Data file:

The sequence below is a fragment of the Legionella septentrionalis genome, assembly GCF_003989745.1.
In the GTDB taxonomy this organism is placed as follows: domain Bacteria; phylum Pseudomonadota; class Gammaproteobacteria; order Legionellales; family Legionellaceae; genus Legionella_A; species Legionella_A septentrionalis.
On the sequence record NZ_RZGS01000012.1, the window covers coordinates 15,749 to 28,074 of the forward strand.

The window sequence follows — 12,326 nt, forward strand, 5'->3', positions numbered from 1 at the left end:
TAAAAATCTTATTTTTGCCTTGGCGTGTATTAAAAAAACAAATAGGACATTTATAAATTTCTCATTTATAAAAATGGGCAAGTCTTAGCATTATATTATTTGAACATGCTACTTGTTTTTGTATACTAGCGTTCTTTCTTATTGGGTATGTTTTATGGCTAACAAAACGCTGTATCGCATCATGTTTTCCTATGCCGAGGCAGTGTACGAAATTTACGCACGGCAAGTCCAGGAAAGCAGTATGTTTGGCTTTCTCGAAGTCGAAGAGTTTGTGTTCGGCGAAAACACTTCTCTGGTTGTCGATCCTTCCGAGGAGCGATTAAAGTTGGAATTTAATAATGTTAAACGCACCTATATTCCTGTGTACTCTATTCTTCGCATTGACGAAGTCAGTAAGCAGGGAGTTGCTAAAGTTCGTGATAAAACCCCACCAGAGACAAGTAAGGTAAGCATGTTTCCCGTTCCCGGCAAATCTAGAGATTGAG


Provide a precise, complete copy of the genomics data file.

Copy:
The sequence below is a fragment of the Legionella septentrionalis genome, assembly GCF_003989745.1.
In the GTDB taxonomy this organism is placed as follows: domain Bacteria; phylum Pseudomonadota; class Gammaproteobacteria; order Legionellales; family Legionellaceae; genus Legionella_A; species Legionella_A septentrionalis.
On the sequence record NZ_RZGS01000012.1, the window covers coordinates 15,749 to 28,074 of the forward strand.

The window sequence follows — 12,326 nt, forward strand, 5'->3', positions numbered from 1 at the left end:
TAAAAATCTTATTTTTGCCTTGGCGTGTATTAAAAAAACAAATAGGACATTTATAAATTTCTCATTTATAAAAATGGGCAAGTCTTAGCATTATATTATTTGAACATGCTACTTGTTTTTGTATACTAGCGTTCTTTCTTATTGGGTATGTTTTATGGCTAACAAAACGCTGTATCGCATCATGTTTTCCTATGCCGAGGCAGTGTACGAAATTTACGCACGGCAAGTCCAGGAAAGCAGTATGTTTGGCTTTCTCGAAGTCGAAGAGTTTGTGTTCGGCGAAAACACTTCTCTGGTTGTCGATCCTTCCGAGGAGCGATTAAAGTTGGAATTTAATAATGTTAAACGCACCTATATTCCTGTGTACTCTATTCTTCGCATTGACGAAGTCAGTAAGCAGGGAGTTGCTAAAGTTCGTGATAAAACCCCACCAGAGACAAGTAAGGTAAGCATGTTTCCCGTTCCCGGCAAATCTAGAGATTGAG